This is an apolitical forum for discussions on the Axis nations, as well as the First and Second World Wars in general hosted by Marcus Wendel's Axis History Factbook in cooperation with Michael Miller's Axis Biographical Research and Christoph Awender's WW2 day by day.
"The main after turret (of YAMATO) swung ponderously to port. The three big gun barrels lifted to maximum elevation. This did not give them much antiaircraft capability, but a new shell, the San-Shiki, nicknamed "the Beehive," supplemented the regular armor-piercing ammunition. The projectile was packed with layers of incendiary pellets, Watanabe was told, which exploded at set ranges like the blast of a shotgun. The only drawback, apparently, was that the copper drive bands of the "Beehives" were poorly machined. Constant rapid fire seriously damaged the rifling of the 18.1 inch gun barrels. The gunners were loath to use them.
"Yamato must have been firing those san-shiki "Beehives," because the blast threw some planes about like shuttlecocks."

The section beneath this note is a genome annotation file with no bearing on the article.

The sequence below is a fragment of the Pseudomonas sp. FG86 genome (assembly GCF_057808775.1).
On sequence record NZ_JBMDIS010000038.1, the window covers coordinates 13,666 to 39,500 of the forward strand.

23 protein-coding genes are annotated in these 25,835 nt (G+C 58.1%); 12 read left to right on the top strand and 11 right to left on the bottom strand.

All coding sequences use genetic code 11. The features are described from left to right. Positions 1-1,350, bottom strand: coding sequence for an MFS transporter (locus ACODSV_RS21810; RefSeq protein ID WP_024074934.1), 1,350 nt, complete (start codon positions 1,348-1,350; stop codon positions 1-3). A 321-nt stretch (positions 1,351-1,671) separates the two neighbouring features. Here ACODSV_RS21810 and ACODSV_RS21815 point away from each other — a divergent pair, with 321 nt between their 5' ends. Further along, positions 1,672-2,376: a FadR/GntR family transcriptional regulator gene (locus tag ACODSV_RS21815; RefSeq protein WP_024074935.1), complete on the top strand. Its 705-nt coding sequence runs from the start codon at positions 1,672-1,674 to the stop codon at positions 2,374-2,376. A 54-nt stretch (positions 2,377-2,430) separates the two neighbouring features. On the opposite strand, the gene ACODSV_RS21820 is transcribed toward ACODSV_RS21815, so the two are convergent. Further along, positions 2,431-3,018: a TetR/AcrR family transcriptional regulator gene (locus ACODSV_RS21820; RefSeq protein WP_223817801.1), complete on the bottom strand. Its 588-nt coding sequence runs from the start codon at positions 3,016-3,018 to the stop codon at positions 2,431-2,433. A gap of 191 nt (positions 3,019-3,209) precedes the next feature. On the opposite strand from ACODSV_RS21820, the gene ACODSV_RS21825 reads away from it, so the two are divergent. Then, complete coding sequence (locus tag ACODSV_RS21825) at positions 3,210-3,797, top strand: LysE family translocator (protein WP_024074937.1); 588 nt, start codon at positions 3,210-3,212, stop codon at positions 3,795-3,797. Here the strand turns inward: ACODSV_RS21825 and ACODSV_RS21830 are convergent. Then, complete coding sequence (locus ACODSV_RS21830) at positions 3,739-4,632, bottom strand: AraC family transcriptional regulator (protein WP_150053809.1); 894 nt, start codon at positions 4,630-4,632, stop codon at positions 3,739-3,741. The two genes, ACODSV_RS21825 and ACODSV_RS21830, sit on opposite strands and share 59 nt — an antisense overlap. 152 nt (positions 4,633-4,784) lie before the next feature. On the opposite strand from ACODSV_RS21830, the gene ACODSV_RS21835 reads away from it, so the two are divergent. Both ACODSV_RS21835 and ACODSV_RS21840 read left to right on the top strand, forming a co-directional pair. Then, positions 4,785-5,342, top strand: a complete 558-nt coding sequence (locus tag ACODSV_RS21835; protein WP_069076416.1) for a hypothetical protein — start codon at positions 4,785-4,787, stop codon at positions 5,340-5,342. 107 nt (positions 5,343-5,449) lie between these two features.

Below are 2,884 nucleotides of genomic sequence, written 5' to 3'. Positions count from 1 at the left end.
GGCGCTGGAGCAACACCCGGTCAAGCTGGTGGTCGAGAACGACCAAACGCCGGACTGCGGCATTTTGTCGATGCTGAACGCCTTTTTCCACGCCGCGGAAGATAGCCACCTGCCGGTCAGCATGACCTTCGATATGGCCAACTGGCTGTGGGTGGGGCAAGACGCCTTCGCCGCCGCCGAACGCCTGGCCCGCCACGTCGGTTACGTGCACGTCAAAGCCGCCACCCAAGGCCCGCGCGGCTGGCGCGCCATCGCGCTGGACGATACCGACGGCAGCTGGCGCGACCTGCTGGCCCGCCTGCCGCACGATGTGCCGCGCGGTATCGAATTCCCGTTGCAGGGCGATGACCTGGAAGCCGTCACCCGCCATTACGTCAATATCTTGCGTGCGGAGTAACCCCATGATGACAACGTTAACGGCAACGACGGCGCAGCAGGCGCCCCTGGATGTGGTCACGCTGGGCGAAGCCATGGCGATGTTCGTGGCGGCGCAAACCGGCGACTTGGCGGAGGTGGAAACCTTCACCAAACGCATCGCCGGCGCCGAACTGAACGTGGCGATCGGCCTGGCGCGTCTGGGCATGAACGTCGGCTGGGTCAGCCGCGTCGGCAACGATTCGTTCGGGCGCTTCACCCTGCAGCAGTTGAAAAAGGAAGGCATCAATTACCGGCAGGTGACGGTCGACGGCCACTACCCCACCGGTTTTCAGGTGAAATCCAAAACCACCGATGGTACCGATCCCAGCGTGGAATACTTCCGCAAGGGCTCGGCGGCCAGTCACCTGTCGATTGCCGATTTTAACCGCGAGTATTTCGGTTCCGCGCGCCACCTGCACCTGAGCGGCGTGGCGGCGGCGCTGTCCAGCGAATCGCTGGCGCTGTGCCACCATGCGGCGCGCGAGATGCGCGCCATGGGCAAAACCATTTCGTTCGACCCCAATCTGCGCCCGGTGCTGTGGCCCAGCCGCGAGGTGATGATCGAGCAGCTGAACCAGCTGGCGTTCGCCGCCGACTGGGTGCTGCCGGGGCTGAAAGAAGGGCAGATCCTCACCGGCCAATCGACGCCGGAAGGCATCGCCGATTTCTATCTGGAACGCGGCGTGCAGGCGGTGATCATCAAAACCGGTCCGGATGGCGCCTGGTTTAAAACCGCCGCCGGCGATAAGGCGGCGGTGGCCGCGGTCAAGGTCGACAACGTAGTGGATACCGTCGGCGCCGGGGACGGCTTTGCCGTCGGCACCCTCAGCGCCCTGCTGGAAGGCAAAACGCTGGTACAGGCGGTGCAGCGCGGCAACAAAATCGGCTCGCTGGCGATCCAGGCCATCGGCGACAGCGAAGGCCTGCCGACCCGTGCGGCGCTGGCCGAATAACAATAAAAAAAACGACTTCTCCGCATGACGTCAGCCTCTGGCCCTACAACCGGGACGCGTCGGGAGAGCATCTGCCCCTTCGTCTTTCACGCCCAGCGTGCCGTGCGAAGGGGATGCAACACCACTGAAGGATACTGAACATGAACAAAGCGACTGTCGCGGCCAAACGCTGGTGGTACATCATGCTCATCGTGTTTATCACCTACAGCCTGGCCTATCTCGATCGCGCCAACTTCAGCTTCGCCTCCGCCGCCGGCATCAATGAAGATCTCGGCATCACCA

The chief gunner told Tsukamato to get word to the men inside the big turrets that they'd better set their San-Shiki shells to burst on one-second fuses. That would throw up a barrage less than 1,000 yards away. The gunners complied. A fresh curtain of exploding water leaped up ahead of the enemy. It had no effect on the approaching Avengers. There was a remorseless professionalism about the way the Yankee pilots pressed their attacks.
Tiornu wrote:The idea that the Type 3's caused barrel damage seems to be another example of one man's scuttlebutt that gets accepted as fact in the West. Maybe it got started when a bomb hit on Musashi sent a fragment up a gun barrel and ignited a Type 3 being loaded; this caused serious damage.
Kongo fired a hundred Type 3's at Guadalcanal and suffered no apparent problems.
nota wrote:I fail to understand how a copper band can damage a steel barrel
copper is so much softer then steel
now rapid fire and the corrosive propellant maybe but not copper
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